The Merry Men

Page 02

A large part of the Ross is covered with big granite rocks, some of them larger than a two- roomed house, one beside another, with fern and deep heather in between them where the vipers breed. Anyway the wind was, it was always sea air, as salt as on a ship; the gulls were as free as moorfowl over all the Ross; and whenever the way rose a little, your eye would kindle with the brightness of the sea. From the very midst of the land, on a day of wind and a high spring, I have heard the Roost roaring, like a battle where it runs by Aros, and the great and fearful voices of the breakers that we call the Merry Men.

Aros itself - Aros Jay, I have heard the natives call it, and they say it means THE HOUSE OF GOD - Aros itself was not properly a piece of the Ross, nor was it quite an islet. It formed the south- west corner of the land, fitted close to it, and was in one place only separated from the coast by a little gut of the sea, not forty feet across the narrowest. When the tide was full, this was clear and still, like a pool on a land river; only there was a difference in the weeds and fishes, and the water itself was green instead of brown; but when the tide went out, in the bottom of the ebb, there was a day or two in every month when you could pass dryshod from Aros to the mainland. There was some good pasture, where my uncle fed the sheep he lived on; perhaps the feed was better because the ground rose higher on the islet than the main level of the Ross, but this I am not skilled enough to settle. The house was a good one for that country, two storeys high. It looked westward over a bay, with a pier hard by for a boat, and from the door you could watch the vapours blowing on Ben Kyaw.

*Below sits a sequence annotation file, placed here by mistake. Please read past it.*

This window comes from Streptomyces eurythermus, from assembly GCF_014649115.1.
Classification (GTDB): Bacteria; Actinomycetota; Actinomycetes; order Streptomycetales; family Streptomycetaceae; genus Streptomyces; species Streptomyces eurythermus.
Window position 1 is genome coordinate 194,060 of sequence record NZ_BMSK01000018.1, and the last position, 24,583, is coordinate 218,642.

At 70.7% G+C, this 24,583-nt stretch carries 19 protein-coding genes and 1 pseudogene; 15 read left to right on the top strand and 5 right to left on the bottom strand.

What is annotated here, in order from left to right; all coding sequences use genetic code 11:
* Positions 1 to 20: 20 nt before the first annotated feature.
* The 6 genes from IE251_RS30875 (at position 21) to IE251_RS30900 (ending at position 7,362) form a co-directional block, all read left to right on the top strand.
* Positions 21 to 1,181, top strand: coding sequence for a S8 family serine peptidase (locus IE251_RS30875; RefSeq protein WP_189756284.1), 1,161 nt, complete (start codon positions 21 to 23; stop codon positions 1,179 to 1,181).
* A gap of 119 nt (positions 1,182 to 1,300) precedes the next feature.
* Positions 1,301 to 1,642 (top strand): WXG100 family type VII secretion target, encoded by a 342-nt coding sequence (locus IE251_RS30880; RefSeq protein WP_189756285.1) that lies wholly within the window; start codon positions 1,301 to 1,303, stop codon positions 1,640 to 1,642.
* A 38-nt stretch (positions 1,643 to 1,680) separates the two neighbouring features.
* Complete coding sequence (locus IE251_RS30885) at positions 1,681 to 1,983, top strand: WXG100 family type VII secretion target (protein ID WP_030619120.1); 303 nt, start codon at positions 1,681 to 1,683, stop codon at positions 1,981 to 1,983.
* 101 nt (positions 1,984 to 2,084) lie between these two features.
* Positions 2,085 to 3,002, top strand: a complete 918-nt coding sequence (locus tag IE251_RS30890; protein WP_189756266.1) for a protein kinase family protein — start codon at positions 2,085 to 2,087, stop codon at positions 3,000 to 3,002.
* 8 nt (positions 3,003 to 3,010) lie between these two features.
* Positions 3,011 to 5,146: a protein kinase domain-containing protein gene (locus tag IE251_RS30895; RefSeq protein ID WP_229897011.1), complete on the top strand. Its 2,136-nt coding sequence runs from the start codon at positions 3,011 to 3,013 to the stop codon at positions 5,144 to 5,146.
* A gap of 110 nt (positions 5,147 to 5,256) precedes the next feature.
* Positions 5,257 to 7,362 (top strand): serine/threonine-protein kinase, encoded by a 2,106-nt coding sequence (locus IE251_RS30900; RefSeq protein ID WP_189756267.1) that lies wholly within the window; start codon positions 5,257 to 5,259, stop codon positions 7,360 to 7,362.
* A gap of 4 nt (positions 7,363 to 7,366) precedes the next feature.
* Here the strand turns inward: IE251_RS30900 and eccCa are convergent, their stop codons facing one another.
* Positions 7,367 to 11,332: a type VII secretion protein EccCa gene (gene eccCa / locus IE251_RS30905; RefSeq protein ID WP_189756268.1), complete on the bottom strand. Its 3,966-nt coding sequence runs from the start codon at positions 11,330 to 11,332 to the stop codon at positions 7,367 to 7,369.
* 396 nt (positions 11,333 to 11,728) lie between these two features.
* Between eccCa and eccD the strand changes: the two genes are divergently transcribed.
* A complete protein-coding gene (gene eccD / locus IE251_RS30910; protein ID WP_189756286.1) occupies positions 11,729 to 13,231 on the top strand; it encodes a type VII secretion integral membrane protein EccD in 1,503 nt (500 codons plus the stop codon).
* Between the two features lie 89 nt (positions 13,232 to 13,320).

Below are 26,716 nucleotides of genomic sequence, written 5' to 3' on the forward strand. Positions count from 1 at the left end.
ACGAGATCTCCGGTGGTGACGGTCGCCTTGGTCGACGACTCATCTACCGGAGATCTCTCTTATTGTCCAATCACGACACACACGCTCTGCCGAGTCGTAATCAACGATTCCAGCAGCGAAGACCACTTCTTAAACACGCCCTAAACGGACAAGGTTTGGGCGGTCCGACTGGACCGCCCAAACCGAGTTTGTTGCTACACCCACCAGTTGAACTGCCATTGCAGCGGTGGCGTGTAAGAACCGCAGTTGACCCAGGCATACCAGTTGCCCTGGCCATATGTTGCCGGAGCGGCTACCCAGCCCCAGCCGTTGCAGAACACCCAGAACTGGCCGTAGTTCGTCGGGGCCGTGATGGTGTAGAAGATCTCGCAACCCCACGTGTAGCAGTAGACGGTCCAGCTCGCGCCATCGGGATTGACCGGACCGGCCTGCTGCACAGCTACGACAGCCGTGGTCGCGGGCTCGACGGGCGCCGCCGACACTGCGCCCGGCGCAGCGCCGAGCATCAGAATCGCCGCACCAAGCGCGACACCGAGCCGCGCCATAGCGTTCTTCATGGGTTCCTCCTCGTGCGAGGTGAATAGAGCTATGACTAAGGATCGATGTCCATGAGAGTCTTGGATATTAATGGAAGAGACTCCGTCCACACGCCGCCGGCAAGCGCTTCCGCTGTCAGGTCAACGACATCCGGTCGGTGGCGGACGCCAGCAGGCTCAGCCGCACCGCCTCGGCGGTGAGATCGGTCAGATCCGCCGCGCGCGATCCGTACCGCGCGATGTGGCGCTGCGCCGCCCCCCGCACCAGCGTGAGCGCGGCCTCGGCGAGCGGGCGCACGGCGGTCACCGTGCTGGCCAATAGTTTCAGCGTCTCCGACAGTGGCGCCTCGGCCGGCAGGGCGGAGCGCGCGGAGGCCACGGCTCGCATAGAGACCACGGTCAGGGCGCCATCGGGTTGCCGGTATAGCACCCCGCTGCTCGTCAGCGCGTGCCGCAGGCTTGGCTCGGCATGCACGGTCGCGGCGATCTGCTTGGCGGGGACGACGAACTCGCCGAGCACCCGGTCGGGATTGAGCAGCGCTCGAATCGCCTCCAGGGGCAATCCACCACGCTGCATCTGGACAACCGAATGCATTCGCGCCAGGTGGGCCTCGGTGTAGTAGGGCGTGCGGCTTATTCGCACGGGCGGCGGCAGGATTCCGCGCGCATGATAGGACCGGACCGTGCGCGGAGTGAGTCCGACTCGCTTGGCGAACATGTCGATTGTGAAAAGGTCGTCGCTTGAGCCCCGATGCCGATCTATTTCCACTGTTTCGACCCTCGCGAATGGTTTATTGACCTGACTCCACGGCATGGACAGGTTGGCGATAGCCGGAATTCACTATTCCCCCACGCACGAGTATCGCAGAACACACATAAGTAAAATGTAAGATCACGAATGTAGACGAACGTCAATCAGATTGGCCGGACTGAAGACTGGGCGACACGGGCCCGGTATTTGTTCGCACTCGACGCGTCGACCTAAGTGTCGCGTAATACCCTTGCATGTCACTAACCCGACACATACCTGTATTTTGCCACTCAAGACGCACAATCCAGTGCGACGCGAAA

On all this part of the coast, and especially near Aros, these great granite rocks that I have spoken of go down together in troops into the sea, like cattle on a summer's day. There they stand, for all the world like their neighbours ashore; only the salt water sobbing between them instead of the quiet earth, and clots of sea-pink blooming on their sides instead of heather; and the great sea conger to wreathe about the base of them instead of the poisonous viper of the land. On calm days you can go wandering between them in a boat for hours, echoes following you about the labyrinth; but when the sea is up, Heaven help the man that hears that cauldron boiling.

Off the south-west end of Aros these blocks are very many, and much greater in size. Indeed, they must grow monstrously bigger out to sea, for there must be ten sea miles of open water sown with them as thick as a country place with houses, some standing thirty feet above the tides, some covered, but all perilous to ships; so that on a clear, westerly blowing day, I have counted, from the top of Aros, the great rollers breaking white and heavy over as many as six-and-forty buried reefs. But it is nearer in shore that the danger is worst; for the tide, here running like a mill race, makes a long belt of broken water - a ROOST we call it - at the tail of the land. I have often been out there in a dead calm at the slack of the tide; and a strange place it is, with the sea swirling and combing up and boiling like the cauldrons of a linn, and now and again a little dancing mutter of sound as though the ROOST were talking to itself. But when the tide begins to run again, and above all in heavy weather, there is no man could take a boat within half a mile of it, nor a ship afloat that could either steer or live in such a place. You can hear the roaring of it six miles away. At the seaward end there comes the strongest of the bubble; and it's here that these big breakers dance together - the dance of death, it may be called - that have got the name, in these parts, of the Merry Men. I have heard it said that they run fifty feet high; but that must be the green water only, for the spray runs twice as high as that. Whether they got the name from their movements, which are swift and antic, or from the shouting they make about the turn of the tide, so that all Aros shakes with it, is more than I can tell.

The Merry Men Page 03

Robert Louis Stevenson

Free Books in the public domain from the Classic Literature Library ©

Robert Louis Stevenson
Classic Literature Library

All Pages of This Book
The Merry Wiues of Windsor